Moment of silence
A moment of silence is a short time when people do not make noise. A moment of silence shows respect for people who have died. Many countries observe a minute of silence after a tragic event. Moments of silence often last one minute, but other amounts of time may be chosen.
On November 11th, many countries observe a two minute silence to remember those who have died in World Wars. The tradition was started in 1919 exactly one year after the end of World War I. It became an official part of the annual service on Armistice Day.
During the moment of silence, people often bow their heads, remove their hats, and do not speak or move. A person in charge of a group will tell everyone when the moment begins and ends. A moment of silence may come before or after other events with symbolic meaning. Examples of these events are the ringing of bells, the release of doves or balloons, or a bugle playing the "Last Post".
Moments of silence and the separation of church and stateEdit
In the United States, some people say that allowing prayer as part of a moment of silence means that moments of silence can make it hard to keep the separation of church and state (the idea that religion and government should not affect each other).
Moments of silence do not have to be time for prayers. They can be used for other thoughts that are not religious. Many people who want time for prayers in public schools and government meetings use moments of silence so that some people can pray and other people do not have to pray. Because they represent the government, and because the Constitution of the United States says that government cannot force people to do religious things, these people cannot tell other people to pray.
When public schools have a moment of silence, Buddhist students could meditate (relax and think calm thoughts), students with other religions such as Christianity, Islam, and Judaism could pray, and atheist students could think about the day ahead.
Colin Powell, a famous government leader, likes having moments of silence in schools. He has said that a simple moment of silence at the start of each school day is a good idea. He also has said that students could use this time to pray, meditate, think, or study.
Many people believe that prayer is not allowed in United States public schools, but this is not true. The Supreme Court ruled in 1962 that students can pray in school, but teachers and other school leaders cannot lead the prayers. Students can form clubs where they can pray, and they can pray alone, but they cannot lead prayers at school events. The reason prayer is not allowed at those times is because of the First Amendment. The First Amendment says that government cannot force people to do religious things, and public schools are part of the government.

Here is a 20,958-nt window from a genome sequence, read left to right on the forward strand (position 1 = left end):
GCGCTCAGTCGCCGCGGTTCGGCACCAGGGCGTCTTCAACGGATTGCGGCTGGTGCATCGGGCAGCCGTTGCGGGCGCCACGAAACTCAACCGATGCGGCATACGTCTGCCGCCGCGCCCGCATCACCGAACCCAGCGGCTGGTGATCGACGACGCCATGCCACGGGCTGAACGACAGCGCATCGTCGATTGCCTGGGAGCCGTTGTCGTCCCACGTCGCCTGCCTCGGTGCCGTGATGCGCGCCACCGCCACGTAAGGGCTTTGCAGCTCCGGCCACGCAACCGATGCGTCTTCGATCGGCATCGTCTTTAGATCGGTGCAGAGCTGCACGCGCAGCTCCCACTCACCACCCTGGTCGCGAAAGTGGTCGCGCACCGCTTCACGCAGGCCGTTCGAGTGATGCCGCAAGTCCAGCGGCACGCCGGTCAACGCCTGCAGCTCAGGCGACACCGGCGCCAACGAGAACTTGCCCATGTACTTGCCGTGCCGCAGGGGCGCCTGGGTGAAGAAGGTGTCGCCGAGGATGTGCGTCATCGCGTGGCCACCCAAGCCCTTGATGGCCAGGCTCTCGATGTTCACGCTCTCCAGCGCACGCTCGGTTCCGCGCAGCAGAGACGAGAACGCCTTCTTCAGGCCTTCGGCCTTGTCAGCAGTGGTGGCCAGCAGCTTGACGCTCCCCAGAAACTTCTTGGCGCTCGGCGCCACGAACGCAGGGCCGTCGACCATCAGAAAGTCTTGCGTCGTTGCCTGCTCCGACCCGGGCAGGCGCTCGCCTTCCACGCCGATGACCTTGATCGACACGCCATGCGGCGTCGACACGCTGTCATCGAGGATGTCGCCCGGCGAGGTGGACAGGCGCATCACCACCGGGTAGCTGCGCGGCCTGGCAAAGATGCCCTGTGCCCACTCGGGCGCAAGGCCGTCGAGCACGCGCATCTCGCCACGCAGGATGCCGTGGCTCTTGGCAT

In 1976, the state of Virginia allowed schools to have a moment of silence at the start of the school day. This moment would last one minute. In 1985, the Supreme Court said that a "moment of silence" law in Alabama would not work with the United States Constitution and could not be used. In 2005, the state of Indiana made a law that said all public schools had to give students time to say the Pledge of Allegiance and a moment of silence every day.
In April 2000, Virginia changed its law to say that all public schools in Virginia had to have a moment of silence (before this change, schools could choose not to have a moment of silence). In October 2000, a judge named Claude M. Hilton said that the "moment of silence" law was allowed by the United States Constitution. Judge Hilton said that the law has a secular (not religious) purpose, that the law does not make religion more important or less important, and that the law does not make government and religion be too close to each other. Judge Hilton also said, "Students may think as they wish," and that this thinking could be religious or not religious. He said that the only thing students had to do because of the law was sit and be quiet.
In March 2008, Illinois followed Virginia and made a compulsory 30 seconds moment of silence, but was lifted in August.
The American Civil Liberties Union thinks that these laws that say public schools should have moments of silence are a bad idea. They think they are a bad idea because the laws are made to give students time to pray, and that makes religion more important than non-religion.
- The First South African. A P Cartwright. p. 224, and A two-minute silent pause to remember: time From Africa. J.A. Abrahams.
- Adrian Gregory 1994. The silence of memory. pp 9–10.
- "moment of silence - The Skeptic's Dictionary - Skepdic.com". www.skepdic.com.
- "Virginia Senate OKs Schools' Moment of Silence". American Civil Liberties Union.